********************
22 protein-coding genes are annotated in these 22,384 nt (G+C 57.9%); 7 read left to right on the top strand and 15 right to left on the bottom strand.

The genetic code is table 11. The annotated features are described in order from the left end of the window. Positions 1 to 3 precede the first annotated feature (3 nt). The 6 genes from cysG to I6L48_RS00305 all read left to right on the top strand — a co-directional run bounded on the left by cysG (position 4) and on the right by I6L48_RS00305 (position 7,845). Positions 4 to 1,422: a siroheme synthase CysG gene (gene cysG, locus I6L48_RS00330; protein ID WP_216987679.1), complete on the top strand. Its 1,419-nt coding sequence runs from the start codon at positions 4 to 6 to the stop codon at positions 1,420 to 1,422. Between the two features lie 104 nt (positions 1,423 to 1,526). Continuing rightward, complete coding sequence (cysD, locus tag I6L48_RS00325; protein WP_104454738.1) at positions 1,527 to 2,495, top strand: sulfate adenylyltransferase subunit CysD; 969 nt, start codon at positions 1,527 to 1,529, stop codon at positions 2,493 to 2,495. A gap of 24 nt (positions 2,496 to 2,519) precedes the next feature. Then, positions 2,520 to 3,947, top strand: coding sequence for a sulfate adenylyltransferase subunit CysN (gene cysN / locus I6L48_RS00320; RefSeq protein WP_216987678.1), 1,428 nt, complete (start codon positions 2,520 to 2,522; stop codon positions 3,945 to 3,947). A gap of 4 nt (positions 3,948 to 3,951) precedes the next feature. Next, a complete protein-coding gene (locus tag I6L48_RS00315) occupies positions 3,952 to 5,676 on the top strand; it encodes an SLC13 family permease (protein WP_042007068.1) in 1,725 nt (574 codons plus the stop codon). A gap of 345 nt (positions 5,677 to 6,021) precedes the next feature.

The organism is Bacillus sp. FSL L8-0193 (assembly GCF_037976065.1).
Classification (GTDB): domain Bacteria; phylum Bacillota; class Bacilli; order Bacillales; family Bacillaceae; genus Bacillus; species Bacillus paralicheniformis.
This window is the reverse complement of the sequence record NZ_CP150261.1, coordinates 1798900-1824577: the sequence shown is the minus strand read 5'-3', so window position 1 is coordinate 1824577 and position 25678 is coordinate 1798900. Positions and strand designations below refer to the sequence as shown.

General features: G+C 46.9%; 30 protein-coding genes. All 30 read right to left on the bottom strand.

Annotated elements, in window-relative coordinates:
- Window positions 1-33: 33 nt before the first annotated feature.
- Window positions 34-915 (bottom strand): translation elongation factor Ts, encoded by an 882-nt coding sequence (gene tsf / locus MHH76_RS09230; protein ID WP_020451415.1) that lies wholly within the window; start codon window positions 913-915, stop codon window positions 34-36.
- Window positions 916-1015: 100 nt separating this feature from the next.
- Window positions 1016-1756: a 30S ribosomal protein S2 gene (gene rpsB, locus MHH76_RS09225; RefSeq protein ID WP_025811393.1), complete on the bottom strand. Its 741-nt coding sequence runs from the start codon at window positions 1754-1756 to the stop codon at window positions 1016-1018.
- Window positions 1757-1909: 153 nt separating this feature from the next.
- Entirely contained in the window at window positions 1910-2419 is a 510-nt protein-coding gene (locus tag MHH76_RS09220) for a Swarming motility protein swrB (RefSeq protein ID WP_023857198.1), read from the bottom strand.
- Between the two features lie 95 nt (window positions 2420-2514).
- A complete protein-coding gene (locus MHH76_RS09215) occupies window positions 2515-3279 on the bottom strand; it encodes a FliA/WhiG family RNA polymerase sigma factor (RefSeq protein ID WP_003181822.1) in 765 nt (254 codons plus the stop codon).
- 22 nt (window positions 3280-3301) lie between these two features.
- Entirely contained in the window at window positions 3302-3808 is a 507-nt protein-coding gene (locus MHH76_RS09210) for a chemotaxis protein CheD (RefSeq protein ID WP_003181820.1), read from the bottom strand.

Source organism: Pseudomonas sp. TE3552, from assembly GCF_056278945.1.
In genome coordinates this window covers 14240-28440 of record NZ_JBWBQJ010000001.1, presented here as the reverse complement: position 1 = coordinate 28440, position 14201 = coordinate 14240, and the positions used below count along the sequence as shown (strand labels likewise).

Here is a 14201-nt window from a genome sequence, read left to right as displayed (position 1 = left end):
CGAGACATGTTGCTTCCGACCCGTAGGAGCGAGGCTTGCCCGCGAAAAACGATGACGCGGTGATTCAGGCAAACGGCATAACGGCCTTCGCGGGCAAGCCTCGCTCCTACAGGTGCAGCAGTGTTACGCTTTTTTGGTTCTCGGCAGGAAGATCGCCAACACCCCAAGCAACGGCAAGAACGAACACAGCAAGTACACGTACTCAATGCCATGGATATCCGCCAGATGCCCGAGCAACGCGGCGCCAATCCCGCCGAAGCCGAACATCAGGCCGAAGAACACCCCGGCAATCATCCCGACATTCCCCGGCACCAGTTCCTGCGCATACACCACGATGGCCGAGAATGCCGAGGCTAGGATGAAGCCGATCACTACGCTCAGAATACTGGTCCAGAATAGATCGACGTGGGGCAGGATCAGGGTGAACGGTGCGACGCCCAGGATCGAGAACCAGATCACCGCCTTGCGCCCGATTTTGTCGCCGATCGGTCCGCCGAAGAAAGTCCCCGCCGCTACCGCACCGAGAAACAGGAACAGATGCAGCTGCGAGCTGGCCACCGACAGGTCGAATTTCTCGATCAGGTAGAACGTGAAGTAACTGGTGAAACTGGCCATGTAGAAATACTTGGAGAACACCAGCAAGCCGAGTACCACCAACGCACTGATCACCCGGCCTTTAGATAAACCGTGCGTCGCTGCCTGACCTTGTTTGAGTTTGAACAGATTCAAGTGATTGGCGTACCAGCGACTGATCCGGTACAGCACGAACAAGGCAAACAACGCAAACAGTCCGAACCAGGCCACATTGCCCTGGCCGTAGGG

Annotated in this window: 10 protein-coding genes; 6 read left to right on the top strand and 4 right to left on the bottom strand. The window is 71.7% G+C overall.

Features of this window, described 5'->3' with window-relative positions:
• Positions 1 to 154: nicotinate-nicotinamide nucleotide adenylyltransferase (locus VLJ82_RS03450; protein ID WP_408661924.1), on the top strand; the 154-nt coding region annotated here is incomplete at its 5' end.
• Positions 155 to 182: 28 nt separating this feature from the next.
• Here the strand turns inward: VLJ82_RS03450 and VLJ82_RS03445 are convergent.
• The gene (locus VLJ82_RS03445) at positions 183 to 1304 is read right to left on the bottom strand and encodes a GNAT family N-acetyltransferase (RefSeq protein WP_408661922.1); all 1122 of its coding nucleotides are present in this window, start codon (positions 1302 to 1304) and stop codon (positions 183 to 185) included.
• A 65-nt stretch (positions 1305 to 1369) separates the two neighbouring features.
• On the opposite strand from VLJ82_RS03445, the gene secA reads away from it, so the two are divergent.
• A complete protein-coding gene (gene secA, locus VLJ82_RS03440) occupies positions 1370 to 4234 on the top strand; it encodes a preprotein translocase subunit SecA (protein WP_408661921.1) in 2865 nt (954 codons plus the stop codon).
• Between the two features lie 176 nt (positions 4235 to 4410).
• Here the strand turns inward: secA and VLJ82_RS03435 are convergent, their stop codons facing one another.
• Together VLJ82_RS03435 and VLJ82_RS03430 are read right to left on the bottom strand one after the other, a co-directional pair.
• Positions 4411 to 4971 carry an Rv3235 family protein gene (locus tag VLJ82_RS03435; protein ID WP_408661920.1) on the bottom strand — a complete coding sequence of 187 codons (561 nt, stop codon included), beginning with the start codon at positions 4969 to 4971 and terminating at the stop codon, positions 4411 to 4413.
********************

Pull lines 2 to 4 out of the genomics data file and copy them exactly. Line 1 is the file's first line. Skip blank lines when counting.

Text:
The genetic code is table 11. The annotated features are described in order from the left end of the window. Positions 1 to 3 precede the first annotated feature (3 nt). The 6 genes from cysG to I6L48_RS00305 all read left to right on the top strand — a co-directional run bounded on the left by cysG (position 4) and on the right by I6L48_RS00305 (position 7,845). Positions 4 to 1,422: a siroheme synthase CysG gene (gene cysG, locus I6L48_RS00330; protein ID WP_216987679.1), complete on the top strand. Its 1,419-nt coding sequence runs from the start codon at positions 4 to 6 to the stop codon at positions 1,420 to 1,422. Between the two features lie 104 nt (positions 1,423 to 1,526). Continuing rightward, complete coding sequence (cysD, locus tag I6L48_RS00325; protein WP_104454738.1) at positions 1,527 to 2,495, top strand: sulfate adenylyltransferase subunit CysD; 969 nt, start codon at positions 1,527 to 1,529, stop codon at positions 2,493 to 2,495. A gap of 24 nt (positions 2,496 to 2,519) precedes the next feature. Then, positions 2,520 to 3,947, top strand: coding sequence for a sulfate adenylyltransferase subunit CysN (gene cysN / locus I6L48_RS00320; RefSeq protein WP_216987678.1), 1,428 nt, complete (start codon positions 2,520 to 2,522; stop codon positions 3,945 to 3,947). A gap of 4 nt (positions 3,948 to 3,951) precedes the next feature. Next, a complete protein-coding gene (locus tag I6L48_RS00315) occupies positions 3,952 to 5,676 on the top strand; it encodes an SLC13 family permease (protein WP_042007068.1) in 1,725 nt (574 codons plus the stop codon). A gap of 345 nt (positions 5,677 to 6,021) precedes the next feature.

The organism is Bacillus sp. FSL L8-0193 (assembly GCF_037976065.1).
Classification (GTDB): domain Bacteria; phylum Bacillota; class Bacilli; order Bacillales; family Bacillaceae; genus Bacillus; species Bacillus paralicheniformis.